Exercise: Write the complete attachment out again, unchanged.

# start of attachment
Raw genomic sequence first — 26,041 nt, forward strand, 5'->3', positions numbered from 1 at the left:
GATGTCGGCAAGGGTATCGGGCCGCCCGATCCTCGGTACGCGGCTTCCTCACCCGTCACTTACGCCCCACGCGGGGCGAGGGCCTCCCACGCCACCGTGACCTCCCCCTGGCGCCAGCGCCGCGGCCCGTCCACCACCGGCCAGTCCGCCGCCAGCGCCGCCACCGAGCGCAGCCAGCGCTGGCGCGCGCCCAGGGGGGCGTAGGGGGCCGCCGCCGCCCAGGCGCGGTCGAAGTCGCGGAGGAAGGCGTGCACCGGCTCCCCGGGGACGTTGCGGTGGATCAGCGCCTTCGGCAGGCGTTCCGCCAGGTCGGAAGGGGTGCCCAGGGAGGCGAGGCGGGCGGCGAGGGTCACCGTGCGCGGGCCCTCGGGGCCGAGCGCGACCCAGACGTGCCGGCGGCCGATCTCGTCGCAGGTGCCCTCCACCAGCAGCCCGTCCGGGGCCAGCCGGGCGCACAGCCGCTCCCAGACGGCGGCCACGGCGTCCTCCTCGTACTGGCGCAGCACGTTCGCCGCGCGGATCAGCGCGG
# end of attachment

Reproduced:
Raw genomic sequence first — 26,041 nt, forward strand, 5'->3', positions numbered from 1 at the left:
GATGTCGGCAAGGGTATCGGGCCGCCCGATCCTCGGTACGCGGCTTCCTCACCCGTCACTTACGCCCCACGCGGGGCGAGGGCCTCCCACGCCACCGTGACCTCCCCCTGGCGCCAGCGCCGCGGCCCGTCCACCACCGGCCAGTCCGCCGCCAGCGCCGCCACCGAGCGCAGCCAGCGCTGGCGCGCGCCCAGGGGGGCGTAGGGGGCCGCCGCCGCCCAGGCGCGGTCGAAGTCGCGGAGGAAGGCGTGCACCGGCTCCCCGGGGACGTTGCGGTGGATCAGCGCCTTCGGCAGGCGTTCCGCCAGGTCGGAAGGGGTGCCCAGGGAGGCGAGGCGGGCGGCGAGGGTCACCGTGCGCGGGCCCTCGGGGCCGAGCGCGACCCAGACGTGCCGGCGGCCGATCTCGTCGCAGGTGCCCTCCACCAGCAGCCCGTCCGGGGCCAGCCGGGCGCACAGCCGCTCCCAGACGGCGGCCACGGCGTCCTCCTCGTACTGGCGCAGCACGTTCGCCGCGCGGATCAGCGCGG